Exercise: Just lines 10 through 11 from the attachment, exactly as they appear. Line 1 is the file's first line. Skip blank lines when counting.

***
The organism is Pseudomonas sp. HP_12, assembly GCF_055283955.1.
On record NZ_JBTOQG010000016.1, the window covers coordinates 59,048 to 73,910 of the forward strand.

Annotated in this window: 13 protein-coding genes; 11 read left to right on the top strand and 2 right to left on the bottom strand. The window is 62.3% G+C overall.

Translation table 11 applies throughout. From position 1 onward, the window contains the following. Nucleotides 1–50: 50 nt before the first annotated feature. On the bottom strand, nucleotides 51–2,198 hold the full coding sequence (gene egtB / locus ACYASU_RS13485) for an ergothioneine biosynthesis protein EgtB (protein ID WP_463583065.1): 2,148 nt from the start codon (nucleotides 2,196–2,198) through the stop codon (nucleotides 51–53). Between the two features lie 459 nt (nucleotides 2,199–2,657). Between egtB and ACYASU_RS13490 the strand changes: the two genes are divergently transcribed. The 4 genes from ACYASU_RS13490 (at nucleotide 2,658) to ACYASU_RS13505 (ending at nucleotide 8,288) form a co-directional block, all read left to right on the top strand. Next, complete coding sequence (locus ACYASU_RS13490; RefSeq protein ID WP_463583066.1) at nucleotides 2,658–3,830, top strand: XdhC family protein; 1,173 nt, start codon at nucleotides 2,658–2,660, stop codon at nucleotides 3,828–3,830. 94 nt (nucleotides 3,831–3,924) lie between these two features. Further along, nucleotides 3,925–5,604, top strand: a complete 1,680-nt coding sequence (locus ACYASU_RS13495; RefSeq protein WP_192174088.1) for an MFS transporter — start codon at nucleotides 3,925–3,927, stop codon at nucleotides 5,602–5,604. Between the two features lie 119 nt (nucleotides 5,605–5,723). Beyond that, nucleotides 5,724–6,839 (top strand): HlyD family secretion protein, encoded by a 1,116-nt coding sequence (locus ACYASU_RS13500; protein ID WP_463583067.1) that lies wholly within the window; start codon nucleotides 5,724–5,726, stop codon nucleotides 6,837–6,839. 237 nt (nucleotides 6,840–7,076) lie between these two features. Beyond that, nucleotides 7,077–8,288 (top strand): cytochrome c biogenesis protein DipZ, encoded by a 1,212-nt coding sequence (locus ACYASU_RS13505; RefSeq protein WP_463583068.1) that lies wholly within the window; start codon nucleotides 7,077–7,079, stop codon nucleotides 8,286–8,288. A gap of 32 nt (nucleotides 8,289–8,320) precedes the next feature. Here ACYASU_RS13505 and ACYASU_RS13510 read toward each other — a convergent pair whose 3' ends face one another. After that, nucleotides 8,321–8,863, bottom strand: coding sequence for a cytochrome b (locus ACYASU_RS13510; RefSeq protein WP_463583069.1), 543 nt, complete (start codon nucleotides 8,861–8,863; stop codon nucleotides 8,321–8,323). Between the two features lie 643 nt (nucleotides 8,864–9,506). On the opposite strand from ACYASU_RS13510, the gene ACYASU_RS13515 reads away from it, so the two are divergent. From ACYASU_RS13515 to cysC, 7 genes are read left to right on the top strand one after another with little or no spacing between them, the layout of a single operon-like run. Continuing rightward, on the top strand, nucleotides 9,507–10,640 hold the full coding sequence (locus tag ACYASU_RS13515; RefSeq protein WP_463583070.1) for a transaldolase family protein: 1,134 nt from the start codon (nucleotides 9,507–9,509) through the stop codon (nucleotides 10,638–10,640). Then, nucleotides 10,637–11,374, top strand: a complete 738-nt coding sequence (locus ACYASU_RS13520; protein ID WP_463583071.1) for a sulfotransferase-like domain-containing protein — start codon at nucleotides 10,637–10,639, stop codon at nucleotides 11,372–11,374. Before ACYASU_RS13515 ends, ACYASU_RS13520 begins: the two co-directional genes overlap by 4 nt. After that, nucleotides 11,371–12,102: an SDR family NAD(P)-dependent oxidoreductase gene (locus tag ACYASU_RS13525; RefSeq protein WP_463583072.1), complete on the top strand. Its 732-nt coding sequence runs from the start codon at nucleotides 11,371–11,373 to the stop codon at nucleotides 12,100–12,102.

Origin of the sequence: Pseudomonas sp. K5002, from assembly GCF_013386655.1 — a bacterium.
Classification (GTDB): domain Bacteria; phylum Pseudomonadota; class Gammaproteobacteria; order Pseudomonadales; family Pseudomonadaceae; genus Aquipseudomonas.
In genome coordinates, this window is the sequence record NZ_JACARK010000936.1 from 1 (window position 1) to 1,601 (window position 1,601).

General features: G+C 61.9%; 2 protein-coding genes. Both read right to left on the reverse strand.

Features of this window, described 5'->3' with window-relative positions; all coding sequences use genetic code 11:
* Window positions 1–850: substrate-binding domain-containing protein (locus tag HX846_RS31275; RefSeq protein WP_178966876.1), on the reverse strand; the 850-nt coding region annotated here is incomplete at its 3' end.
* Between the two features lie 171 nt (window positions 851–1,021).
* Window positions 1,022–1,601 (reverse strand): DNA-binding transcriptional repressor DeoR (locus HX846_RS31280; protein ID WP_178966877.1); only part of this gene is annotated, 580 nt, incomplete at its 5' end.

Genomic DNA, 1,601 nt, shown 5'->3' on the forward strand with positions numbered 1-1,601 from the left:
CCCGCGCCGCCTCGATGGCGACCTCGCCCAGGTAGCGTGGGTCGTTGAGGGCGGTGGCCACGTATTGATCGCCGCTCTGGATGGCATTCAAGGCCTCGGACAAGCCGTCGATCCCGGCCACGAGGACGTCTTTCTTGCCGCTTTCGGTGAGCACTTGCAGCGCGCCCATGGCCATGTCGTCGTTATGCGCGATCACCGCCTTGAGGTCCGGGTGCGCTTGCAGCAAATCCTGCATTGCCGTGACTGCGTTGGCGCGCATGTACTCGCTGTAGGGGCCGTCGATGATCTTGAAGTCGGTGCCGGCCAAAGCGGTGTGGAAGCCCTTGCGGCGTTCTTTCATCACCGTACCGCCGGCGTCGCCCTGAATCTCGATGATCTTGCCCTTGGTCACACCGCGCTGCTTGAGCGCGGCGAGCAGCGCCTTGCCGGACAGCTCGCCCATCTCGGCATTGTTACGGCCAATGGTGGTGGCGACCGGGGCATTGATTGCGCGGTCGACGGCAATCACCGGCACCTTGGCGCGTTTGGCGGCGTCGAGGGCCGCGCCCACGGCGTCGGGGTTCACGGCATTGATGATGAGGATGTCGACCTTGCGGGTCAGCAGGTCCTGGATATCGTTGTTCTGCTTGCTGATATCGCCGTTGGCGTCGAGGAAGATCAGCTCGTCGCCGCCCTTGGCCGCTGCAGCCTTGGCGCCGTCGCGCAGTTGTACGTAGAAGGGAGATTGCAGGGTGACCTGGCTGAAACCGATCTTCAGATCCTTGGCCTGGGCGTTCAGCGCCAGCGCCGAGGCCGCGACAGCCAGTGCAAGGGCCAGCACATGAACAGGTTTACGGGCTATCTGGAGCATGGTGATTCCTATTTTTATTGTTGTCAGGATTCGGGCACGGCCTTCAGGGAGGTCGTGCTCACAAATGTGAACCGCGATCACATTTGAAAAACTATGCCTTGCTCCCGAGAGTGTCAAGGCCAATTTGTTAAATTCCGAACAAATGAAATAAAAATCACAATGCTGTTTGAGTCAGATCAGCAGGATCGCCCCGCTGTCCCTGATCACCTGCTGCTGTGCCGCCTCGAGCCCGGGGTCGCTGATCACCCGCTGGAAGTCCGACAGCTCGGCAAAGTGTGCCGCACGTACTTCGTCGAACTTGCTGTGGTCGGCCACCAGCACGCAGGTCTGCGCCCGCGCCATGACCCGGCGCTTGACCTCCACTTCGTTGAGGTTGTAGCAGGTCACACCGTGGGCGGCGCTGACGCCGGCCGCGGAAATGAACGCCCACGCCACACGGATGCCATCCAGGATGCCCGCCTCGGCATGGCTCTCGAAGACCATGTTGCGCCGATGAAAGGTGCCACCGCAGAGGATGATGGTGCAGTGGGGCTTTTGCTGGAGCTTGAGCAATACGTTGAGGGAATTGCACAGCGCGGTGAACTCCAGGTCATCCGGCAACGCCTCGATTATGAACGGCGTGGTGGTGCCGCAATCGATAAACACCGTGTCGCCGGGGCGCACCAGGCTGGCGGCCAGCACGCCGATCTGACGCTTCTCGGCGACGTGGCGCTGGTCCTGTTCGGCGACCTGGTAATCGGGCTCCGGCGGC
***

* Window positions 1–850: substrate-binding domain-containing protein (locus tag HX846_RS31275; RefSeq protein WP_178966876.1), on the reverse strand; the 850-nt coding region annotated here is incomplete at its 3' end.
* Between the two features lie 171 nt (window positions 851–1,021).